Viability analysis of a threatened amphibian population: modelling the past, present and future

Griffiths, Richard A. and Di Minin, Enrico (2011) Viability analysis of a threatened amphibian population: modelling the past, present and future. Ecography, 34 (1). pp. 162-169. ISSN 0906-7590. (The full text of this publication is not currently available from this repository. You may be able to access a copy if URLs are provided)

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Conservation actions that have maintained populations in the past may not necessarily do so in the future. Population viability analysis provides one tool for exploring the impact of management actions on large temporal scales. However, there are relatively few long-term data sets that provide the demographic and environmental data demanded by such models. Using a 37-yr data set, we used RAMAS Metapop to model the persistence of natterjack toads Epidalea (Bufo) calamita on a heathland in southern Britain. A retrospective analysis showed that the best fit between the predicted population trajectories and the real population was when the management carried out was modelled as an increase in K of 150 toads yr−1. However, even if ongoing management continues to improve K by a further 40–60 toads yr−1 over the next 50 yr, the population still has an extinction risk of at least 60% if other factors remain unchanged. Sensitivity analyses and simulated management scenarios indicated that the population was most sensitive to changes in the survival of juvenile (i.e. 1–2 yr old) toads. In addition, if the frequency and severity of pond desiccation increases, the risk of extinction was predicted to increase as a result of reduced recruitment. Low levels of extinction risk occurred irrespective of K when juvenile survival was enhanced in combination with low frequency and severity of pond desiccation. The models suggest that populations that are responding to management against a background of natural fluctuations may remain vulnerable to extinction for several decades. These extinction risks may increase if habitat management fails to offset reductions in recruitment and juvenile survival caused by environmental change.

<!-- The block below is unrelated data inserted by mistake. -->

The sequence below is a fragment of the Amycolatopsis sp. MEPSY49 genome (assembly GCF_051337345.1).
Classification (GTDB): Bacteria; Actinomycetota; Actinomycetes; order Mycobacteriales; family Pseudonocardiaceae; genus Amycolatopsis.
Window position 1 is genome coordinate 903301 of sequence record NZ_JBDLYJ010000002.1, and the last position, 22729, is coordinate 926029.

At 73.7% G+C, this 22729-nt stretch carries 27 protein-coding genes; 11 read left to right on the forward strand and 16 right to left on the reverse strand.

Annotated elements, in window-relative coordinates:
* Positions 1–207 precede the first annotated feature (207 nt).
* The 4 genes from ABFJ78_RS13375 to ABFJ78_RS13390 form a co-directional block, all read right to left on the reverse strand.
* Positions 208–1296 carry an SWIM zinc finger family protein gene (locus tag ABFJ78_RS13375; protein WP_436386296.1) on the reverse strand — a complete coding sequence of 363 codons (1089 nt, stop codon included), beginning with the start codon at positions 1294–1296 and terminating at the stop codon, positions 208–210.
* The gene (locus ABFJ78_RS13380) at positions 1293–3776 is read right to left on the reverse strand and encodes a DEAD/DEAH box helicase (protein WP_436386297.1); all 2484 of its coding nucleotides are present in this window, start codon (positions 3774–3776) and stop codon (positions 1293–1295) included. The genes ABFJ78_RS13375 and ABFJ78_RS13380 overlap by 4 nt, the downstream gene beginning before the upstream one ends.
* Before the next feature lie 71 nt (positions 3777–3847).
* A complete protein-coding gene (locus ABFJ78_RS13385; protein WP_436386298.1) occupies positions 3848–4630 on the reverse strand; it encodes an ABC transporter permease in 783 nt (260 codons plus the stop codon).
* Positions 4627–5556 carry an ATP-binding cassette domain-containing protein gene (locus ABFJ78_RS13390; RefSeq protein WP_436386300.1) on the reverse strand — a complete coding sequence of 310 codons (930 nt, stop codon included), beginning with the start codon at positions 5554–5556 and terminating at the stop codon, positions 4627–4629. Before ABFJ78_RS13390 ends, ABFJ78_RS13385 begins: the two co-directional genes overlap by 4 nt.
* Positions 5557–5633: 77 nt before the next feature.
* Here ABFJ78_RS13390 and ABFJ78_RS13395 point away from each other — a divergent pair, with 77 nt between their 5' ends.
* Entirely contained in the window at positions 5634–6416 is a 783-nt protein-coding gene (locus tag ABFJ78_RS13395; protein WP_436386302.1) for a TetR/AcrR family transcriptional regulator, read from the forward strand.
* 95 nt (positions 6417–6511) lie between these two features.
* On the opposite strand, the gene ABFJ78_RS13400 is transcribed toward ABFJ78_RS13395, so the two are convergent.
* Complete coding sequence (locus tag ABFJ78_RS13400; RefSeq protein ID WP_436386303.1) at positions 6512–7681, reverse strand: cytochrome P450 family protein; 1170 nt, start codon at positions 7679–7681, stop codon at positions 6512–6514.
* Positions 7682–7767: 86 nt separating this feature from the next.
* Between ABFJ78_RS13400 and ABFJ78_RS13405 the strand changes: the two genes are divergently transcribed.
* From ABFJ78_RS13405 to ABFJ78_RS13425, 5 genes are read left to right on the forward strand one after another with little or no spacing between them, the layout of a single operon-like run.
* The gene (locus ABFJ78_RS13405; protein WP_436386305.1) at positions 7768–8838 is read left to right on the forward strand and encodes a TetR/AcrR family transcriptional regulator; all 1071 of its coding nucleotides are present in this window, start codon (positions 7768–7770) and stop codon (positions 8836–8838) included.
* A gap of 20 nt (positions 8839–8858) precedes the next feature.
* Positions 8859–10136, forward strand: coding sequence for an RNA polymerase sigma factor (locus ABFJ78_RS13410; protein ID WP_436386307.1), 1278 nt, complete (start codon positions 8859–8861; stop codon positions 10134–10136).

Item Type: Article
Subjects: H Social Sciences
Divisions: Faculties > Social Sciences > School of Anthropology and Conservation > DICE (Durrell Institute of Conservation and Ecology)
Depositing User: Shelley Malekia
Date Deposited: 13 Aug 2012 12:48
Last Modified: 21 May 2014 11:02
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